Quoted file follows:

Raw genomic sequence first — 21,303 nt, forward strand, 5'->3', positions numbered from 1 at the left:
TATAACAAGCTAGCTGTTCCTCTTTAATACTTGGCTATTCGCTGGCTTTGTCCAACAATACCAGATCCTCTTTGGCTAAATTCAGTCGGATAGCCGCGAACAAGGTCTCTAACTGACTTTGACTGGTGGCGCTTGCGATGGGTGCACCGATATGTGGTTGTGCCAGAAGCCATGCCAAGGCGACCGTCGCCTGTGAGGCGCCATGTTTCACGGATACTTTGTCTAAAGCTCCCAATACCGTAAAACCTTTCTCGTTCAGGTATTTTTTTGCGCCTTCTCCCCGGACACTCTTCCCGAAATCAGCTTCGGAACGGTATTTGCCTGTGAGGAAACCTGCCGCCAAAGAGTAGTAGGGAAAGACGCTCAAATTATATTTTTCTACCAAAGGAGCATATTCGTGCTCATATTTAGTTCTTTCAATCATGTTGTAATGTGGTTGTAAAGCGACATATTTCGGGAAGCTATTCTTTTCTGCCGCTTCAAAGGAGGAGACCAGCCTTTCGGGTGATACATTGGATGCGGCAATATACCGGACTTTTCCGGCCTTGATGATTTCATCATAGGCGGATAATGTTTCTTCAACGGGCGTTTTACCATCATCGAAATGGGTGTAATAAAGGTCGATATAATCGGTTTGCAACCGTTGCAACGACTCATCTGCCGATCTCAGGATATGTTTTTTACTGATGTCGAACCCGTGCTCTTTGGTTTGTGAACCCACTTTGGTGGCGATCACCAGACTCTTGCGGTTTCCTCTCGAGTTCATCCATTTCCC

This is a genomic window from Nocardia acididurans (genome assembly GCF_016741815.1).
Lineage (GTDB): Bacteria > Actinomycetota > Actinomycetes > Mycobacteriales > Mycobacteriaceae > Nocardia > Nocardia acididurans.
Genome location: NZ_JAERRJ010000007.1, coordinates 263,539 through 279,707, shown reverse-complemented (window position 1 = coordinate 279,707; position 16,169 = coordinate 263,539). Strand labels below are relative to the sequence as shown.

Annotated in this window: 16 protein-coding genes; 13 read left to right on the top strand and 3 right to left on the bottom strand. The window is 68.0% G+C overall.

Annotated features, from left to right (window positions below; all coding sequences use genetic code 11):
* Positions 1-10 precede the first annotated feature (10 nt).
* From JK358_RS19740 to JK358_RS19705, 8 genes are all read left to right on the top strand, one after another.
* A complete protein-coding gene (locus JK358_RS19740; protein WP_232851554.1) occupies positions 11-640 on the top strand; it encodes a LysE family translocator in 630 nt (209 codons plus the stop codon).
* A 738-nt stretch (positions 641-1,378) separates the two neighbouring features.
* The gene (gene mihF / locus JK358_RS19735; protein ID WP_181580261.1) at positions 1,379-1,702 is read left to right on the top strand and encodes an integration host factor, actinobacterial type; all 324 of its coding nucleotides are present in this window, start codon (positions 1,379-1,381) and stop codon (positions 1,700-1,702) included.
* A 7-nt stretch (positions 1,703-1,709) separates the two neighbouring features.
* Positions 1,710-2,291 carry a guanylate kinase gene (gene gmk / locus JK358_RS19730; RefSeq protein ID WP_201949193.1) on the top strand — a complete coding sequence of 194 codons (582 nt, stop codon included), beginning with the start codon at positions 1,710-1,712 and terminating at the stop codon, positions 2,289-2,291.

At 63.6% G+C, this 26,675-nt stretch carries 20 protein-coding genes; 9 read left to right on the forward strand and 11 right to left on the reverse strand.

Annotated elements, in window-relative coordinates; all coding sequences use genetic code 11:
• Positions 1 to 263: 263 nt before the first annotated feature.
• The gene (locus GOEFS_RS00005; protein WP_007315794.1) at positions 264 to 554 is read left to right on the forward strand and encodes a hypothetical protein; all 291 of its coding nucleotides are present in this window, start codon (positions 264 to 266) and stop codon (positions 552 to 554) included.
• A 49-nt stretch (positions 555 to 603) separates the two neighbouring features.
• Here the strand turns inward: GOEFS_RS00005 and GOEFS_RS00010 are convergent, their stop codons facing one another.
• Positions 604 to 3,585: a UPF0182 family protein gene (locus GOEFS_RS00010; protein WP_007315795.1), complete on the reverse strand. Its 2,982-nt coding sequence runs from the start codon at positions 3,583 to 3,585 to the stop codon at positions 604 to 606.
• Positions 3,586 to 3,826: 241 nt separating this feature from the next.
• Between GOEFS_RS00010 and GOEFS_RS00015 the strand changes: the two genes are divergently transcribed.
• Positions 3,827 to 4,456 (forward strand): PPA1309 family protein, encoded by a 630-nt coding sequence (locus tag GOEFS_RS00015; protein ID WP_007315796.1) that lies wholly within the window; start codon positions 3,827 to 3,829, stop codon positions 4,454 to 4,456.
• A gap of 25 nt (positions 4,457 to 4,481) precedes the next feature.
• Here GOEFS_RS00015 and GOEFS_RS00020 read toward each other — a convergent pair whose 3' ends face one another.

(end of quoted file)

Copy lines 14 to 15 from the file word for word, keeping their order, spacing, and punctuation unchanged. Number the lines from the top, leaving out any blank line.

* Positions 1,710-2,291 carry a guanylate kinase gene (gene gmk / locus JK358_RS19730; RefSeq protein ID WP_201949193.1) on the top strand — a complete coding sequence of 194 codons (582 nt, stop codon included), beginning with the start codon at positions 1,710-1,712 and terminating at the stop codon, positions 2,289-2,291.

At 63.6% G+C, this 26,675-nt stretch carries 20 protein-coding genes; 9 read left to right on the forward strand and 11 right to left on the reverse strand.